2014 Is The Year Of The "IndieWoman" With Food Options Just For Her

The January Issue of Food Nutrition & Science Reviews Upcoming Food Trends for 2014; Also How Seasoning Giant McCormick & Company Incorporates Sustainability Practices; and more.

Dec 31, 2013, 10:00 ET from Food Nutrition & Science

SANTA MONICA, Calif., Dec. 31, 2013 /PRNewswire/ -- The United States has nearly 31 million women who are 27 years old and older who live alone without children. This group, now being called the "IndieWoman," spends $50 billion on food and beverages annually and will drive food trends for 2014, according to an article on food trends in the January issue of Food Nutrition & Science.

"IndieWomen" have no time, so look for more brands to offer more semi-homemade meals that use fresh, high-quality ingredients," says Phil Lempert. "Expect to see this term everywhere and stores merchandising just to them--where the products and meals are healthy, fast and efficient."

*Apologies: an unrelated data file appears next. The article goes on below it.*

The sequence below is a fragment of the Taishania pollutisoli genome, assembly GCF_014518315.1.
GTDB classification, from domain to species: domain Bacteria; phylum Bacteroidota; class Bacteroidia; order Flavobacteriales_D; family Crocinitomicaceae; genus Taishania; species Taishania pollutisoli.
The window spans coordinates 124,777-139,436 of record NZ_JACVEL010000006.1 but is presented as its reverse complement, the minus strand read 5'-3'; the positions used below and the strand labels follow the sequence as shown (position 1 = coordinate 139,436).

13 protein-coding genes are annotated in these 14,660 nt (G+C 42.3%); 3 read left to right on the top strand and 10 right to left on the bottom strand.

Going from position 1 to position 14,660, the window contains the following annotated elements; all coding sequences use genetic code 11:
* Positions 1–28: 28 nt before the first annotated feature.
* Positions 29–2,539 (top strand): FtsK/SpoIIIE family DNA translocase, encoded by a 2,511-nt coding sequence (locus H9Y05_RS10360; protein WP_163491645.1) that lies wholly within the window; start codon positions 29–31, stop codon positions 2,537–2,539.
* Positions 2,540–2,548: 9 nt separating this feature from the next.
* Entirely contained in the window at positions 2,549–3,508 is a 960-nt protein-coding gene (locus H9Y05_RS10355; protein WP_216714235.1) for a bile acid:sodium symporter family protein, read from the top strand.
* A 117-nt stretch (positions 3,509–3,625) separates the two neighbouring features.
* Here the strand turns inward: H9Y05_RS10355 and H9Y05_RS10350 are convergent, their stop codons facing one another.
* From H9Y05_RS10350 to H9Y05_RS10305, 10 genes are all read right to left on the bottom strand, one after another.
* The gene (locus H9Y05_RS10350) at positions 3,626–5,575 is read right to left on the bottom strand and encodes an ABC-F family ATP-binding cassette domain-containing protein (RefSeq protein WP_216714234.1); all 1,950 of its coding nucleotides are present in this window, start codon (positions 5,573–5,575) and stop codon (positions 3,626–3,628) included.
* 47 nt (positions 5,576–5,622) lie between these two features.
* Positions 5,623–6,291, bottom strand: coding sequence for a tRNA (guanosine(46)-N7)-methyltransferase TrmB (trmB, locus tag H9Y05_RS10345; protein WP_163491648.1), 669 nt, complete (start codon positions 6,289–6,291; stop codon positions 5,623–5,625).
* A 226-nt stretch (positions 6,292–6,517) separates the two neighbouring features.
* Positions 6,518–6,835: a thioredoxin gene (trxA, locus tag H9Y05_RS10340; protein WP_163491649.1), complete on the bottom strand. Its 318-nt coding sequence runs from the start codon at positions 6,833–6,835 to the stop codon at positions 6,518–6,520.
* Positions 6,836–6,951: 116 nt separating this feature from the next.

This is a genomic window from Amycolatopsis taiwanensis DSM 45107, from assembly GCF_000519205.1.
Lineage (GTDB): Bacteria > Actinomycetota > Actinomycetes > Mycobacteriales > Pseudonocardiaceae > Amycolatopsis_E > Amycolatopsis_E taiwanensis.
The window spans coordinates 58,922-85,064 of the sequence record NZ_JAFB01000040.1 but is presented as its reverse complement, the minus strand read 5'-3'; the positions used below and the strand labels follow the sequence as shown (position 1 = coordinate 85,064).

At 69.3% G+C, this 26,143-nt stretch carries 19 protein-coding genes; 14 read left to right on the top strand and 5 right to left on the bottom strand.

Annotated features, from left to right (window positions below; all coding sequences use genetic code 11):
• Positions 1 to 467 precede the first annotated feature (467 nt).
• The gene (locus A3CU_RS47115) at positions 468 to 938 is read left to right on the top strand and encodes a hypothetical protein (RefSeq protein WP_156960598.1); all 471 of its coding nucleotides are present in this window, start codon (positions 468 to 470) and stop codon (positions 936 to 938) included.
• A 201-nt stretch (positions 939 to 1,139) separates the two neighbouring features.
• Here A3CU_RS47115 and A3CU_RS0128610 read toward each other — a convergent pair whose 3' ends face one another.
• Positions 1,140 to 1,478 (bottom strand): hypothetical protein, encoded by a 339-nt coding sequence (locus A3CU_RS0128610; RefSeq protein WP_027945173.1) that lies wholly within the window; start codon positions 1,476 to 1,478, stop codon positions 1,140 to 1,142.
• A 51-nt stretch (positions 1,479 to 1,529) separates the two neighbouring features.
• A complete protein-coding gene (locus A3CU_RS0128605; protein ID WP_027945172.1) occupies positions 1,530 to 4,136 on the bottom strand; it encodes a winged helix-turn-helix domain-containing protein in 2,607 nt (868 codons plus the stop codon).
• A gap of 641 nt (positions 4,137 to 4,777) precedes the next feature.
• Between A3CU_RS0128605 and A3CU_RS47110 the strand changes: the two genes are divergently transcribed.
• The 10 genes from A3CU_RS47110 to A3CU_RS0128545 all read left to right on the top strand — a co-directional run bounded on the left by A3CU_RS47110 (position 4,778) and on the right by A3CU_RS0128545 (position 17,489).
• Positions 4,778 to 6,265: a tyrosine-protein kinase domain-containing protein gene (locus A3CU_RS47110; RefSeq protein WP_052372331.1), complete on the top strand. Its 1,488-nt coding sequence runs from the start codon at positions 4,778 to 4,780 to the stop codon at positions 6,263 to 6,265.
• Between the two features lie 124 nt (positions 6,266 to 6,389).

Other trends for 2014 include increased use of mobile devices including "click to buy" for consumers looking to purchase ingredients for a recipe on Pinterest and have it delivered to their homes and more international inspired foods and flavors to be served at home.

Also in the January issue, an interview with Jim Radin, vice president, Global Supply Chain for McCormick & Company, Inc., a global leader in spices and other flavorful products. Radin explains how, through worldwide strategic alliances, they apply sustainable growing practices and stringent food safety protocols to ensure a reliable supply chain, reduce waste and manage energy. McCormick & Co. also operate a net-zero energy distribution center in Belcamp, Md., and have instituted a weight reduction program for plastic bottles that has cut plastic use by more than 300 tons.

Other January features include an interview with Eric McClam who manages just less than four acres of organic fruits, vegetables and grain in Columbia, South Carolina on City Roots Farm, his family's urban farm; also information on Amaranth, a highly nutritious broad-leafed plant native to Mexico that's making a global entrance, and more.

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